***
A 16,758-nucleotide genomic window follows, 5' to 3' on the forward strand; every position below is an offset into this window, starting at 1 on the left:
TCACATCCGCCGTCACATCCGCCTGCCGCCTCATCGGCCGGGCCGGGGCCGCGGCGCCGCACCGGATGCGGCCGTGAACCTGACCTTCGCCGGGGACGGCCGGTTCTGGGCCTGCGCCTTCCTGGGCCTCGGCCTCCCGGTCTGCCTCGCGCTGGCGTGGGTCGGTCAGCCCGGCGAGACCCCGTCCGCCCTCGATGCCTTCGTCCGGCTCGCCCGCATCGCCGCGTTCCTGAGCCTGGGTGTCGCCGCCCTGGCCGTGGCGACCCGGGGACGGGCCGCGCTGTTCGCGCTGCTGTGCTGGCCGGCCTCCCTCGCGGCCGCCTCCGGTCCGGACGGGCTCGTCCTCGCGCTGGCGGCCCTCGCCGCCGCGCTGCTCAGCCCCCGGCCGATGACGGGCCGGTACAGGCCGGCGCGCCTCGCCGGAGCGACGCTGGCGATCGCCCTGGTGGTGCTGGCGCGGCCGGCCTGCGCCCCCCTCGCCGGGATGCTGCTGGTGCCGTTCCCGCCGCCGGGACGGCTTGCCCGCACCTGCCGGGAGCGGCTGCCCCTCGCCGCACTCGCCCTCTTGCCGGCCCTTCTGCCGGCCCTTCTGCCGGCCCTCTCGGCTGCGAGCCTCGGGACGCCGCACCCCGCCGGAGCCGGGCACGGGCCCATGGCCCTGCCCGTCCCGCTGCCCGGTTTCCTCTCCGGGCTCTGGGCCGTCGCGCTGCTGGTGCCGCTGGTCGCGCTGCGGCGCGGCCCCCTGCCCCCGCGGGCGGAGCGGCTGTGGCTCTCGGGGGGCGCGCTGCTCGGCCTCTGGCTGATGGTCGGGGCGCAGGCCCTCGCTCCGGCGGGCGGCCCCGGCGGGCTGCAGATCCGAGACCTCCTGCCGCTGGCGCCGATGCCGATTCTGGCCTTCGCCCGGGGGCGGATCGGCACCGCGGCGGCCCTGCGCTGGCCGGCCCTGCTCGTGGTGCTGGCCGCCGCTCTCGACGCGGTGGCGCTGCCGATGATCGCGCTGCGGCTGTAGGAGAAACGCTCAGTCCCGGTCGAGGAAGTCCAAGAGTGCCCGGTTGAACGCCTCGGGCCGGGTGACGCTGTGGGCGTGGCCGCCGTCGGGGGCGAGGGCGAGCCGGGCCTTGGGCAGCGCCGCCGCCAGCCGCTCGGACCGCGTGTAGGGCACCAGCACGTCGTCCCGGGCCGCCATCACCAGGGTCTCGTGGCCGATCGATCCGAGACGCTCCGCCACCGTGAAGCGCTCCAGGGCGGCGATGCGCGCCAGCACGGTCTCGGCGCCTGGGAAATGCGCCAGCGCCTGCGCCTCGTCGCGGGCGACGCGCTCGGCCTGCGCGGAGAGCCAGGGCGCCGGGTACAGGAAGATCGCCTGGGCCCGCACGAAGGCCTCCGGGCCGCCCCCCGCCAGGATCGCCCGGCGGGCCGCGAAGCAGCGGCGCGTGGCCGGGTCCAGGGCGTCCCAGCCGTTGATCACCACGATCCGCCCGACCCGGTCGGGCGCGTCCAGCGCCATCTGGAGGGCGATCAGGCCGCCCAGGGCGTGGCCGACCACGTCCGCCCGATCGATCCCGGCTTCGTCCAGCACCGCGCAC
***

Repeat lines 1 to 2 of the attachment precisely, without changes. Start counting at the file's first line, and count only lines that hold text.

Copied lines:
A 16,758-nucleotide genomic window follows, 5' to 3' on the forward strand; every position below is an offset into this window, starting at 1 on the left:
TCACATCCGCCGTCACATCCGCCTGCCGCCTCATCGGCCGGGCCGGGGCCGCGGCGCCGCACCGGATGCGGCCGTGAACCTGACCTTCGCCGGGGACGGCCGGTTCTGGGCCTGCGCCTTCCTGGGCCTCGGCCTCCCGGTCTGCCTCGCGCTGGCGTGGGTCGGTCAGCCCGGCGAGACCCCGTCCGCCCTCGATGCCTTCGTCCGGCTCGCCCGCATCGCCGCGTTCCTGAGCCTGGGTGTCGCCGCCCTGGCCGTGGCGACCCGGGGACGGGCCGCGCTGTTCGCGCTGCTGTGCTGGCCGGCCTCCCTCGCGGCCGCCTCCGGTCCGGACGGGCTCGTCCTCGCGCTGGCGGCCCTCGCCGCCGCGCTGCTCAGCCCCCGGCCGATGACGGGCCGGTACAGGCCGGCGCGCCTCGCCGGAGCGACGCTGGCGATCGCCCTGGTGGTGCTGGCGCGGCCGGCCTGCGCCCCCCTCGCCGGGATGCTGCTGGTGCCGTTCCCGCCGCCGGGACGGCTTGCCCGCACCTGCCGGGAGCGGCTGCCCCTCGCCGCACTCGCCCTCTTGCCGGCCCTTCTGCCGGCCCTTCTGCCGGCCCTCTCGGCTGCGAGCCTCGGGACGCCGCACCCCGCCGGAGCCGGGCACGGGCCCATGGCCCTGCCCGTCCCGCTGCCCGGTTTCCTCTCCGGGCTCTGGGCCGTCGCGCTGCTGGTGCCGCTGGTCGCGCTGCGGCGCGGCCCCCTGCCCCCGCGGGCGGAGCGGCTGTGGCTCTCGGGGGGCGCGCTGCTCGGCCTCTGGCTGATGGTCGGGGCGCAGGCCCTCGCTCCGGCGGGCGGCCCCGGCGGGCTGCAGATCCGAGACCTCCTGCCGCTGGCGCCGATGCCGATTCTGGCCTTCGCCCGGGGGCGGATCGGCACCGCGGCGGCCCTGCGCTGGCCGGCCCTGCTCGTGGTGCTGGCCGCCGCTCTCGACGCGGTGGCGCTGCCGATGATCGCGCTGCGGCTGTAGGAGAAACGCTCAGTCCCGGTCGAGGAAGTCCAAGAGTGCCCGGTTGAACGCCTCGGGCCGGGTGACGCTGTGGGCGTGGCCGCCGTCGGGGGCGAGGGCGAGCCGGGCCTTGGGCAGCGCCGCCGCCAGCCGCTCGGACCGCGTGTAGGGCACCAGCACGTCGTCCCGGGCCGCCATCACCAGGGTCTCGTGGCCGATCGATCCGAGACGCTCCGCCACCGTGAAGCGCTCCAGGGCGGCGATGCGCGCCAGCACGGTCTCGGCGCCTGGGAAATGCGCCAGCGCCTGCGCCTCGTCGCGGGCGACGCGCTCGGCCTGCGCGGAGAGCCAGGGCGCCGGGTACAGGAAGATCGCCTGGGCCCGCACGAAGGCCTCCGGGCCGCCCCCCGCCAGGATCGCCCGGCGGGCCGCGAAGCAGCGGCGCGTGGCCGGGTCCAGGGCGTCCCAGCCGTTGATCACCACGATCCGCCCGACCCGGTCGGGCGCGTCCAGCGCCATCTGGAGGGCGATCAGGCCGCCCAGGGCGTGGCCGACCACGTCCGCCCGATCGATCCCGGCTTCGTCCAGCACCGCGCAC